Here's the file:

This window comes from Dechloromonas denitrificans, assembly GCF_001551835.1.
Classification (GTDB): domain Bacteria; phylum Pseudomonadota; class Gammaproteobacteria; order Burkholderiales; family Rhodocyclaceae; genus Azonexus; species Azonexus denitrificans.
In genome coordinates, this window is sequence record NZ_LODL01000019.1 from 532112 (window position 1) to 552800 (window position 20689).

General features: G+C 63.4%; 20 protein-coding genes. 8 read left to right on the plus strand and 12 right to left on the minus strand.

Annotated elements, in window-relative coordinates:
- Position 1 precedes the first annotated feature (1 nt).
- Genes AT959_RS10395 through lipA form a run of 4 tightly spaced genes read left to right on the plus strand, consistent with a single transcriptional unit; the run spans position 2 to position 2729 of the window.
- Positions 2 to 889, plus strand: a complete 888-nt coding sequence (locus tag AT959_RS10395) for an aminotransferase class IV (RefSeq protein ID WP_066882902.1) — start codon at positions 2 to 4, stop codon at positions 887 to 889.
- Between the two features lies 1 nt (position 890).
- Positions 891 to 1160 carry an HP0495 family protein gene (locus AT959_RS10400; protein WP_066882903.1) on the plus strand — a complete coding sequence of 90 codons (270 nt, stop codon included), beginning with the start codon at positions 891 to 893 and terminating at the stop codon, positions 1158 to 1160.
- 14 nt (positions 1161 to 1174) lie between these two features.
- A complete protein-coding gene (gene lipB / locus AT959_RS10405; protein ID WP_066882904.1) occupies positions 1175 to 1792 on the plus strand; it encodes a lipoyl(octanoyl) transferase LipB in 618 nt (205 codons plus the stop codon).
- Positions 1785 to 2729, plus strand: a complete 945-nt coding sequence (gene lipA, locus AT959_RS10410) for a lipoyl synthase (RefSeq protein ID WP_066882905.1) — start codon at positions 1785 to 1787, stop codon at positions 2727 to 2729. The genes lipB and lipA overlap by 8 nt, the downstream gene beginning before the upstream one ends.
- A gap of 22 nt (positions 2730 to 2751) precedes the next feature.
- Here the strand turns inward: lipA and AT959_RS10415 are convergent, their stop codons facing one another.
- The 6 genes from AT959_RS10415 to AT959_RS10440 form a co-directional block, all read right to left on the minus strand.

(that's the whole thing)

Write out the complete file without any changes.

This window comes from Dechloromonas denitrificans, assembly GCF_001551835.1.
Classification (GTDB): domain Bacteria; phylum Pseudomonadota; class Gammaproteobacteria; order Burkholderiales; family Rhodocyclaceae; genus Azonexus; species Azonexus denitrificans.
In genome coordinates, this window is sequence record NZ_LODL01000019.1 from 532112 (window position 1) to 552800 (window position 20689).

General features: G+C 63.4%; 20 protein-coding genes. 8 read left to right on the plus strand and 12 right to left on the minus strand.

Annotated elements, in window-relative coordinates:
- Position 1 precedes the first annotated feature (1 nt).
- Genes AT959_RS10395 through lipA form a run of 4 tightly spaced genes read left to right on the plus strand, consistent with a single transcriptional unit; the run spans position 2 to position 2729 of the window.
- Positions 2 to 889, plus strand: a complete 888-nt coding sequence (locus tag AT959_RS10395) for an aminotransferase class IV (RefSeq protein ID WP_066882902.1) — start codon at positions 2 to 4, stop codon at positions 887 to 889.
- Between the two features lies 1 nt (position 890).
- Positions 891 to 1160 carry an HP0495 family protein gene (locus AT959_RS10400; protein WP_066882903.1) on the plus strand — a complete coding sequence of 90 codons (270 nt, stop codon included), beginning with the start codon at positions 891 to 893 and terminating at the stop codon, positions 1158 to 1160.
- 14 nt (positions 1161 to 1174) lie between these two features.
- A complete protein-coding gene (gene lipB / locus AT959_RS10405; protein ID WP_066882904.1) occupies positions 1175 to 1792 on the plus strand; it encodes a lipoyl(octanoyl) transferase LipB in 618 nt (205 codons plus the stop codon).
- Positions 1785 to 2729, plus strand: a complete 945-nt coding sequence (gene lipA, locus AT959_RS10410) for a lipoyl synthase (RefSeq protein ID WP_066882905.1) — start codon at positions 1785 to 1787, stop codon at positions 2727 to 2729. The genes lipB and lipA overlap by 8 nt, the downstream gene beginning before the upstream one ends.
- A gap of 22 nt (positions 2730 to 2751) precedes the next feature.
- Here the strand turns inward: lipA and AT959_RS10415 are convergent, their stop codons facing one another.
- The 6 genes from AT959_RS10415 to AT959_RS10440 form a co-directional block, all read right to left on the minus strand.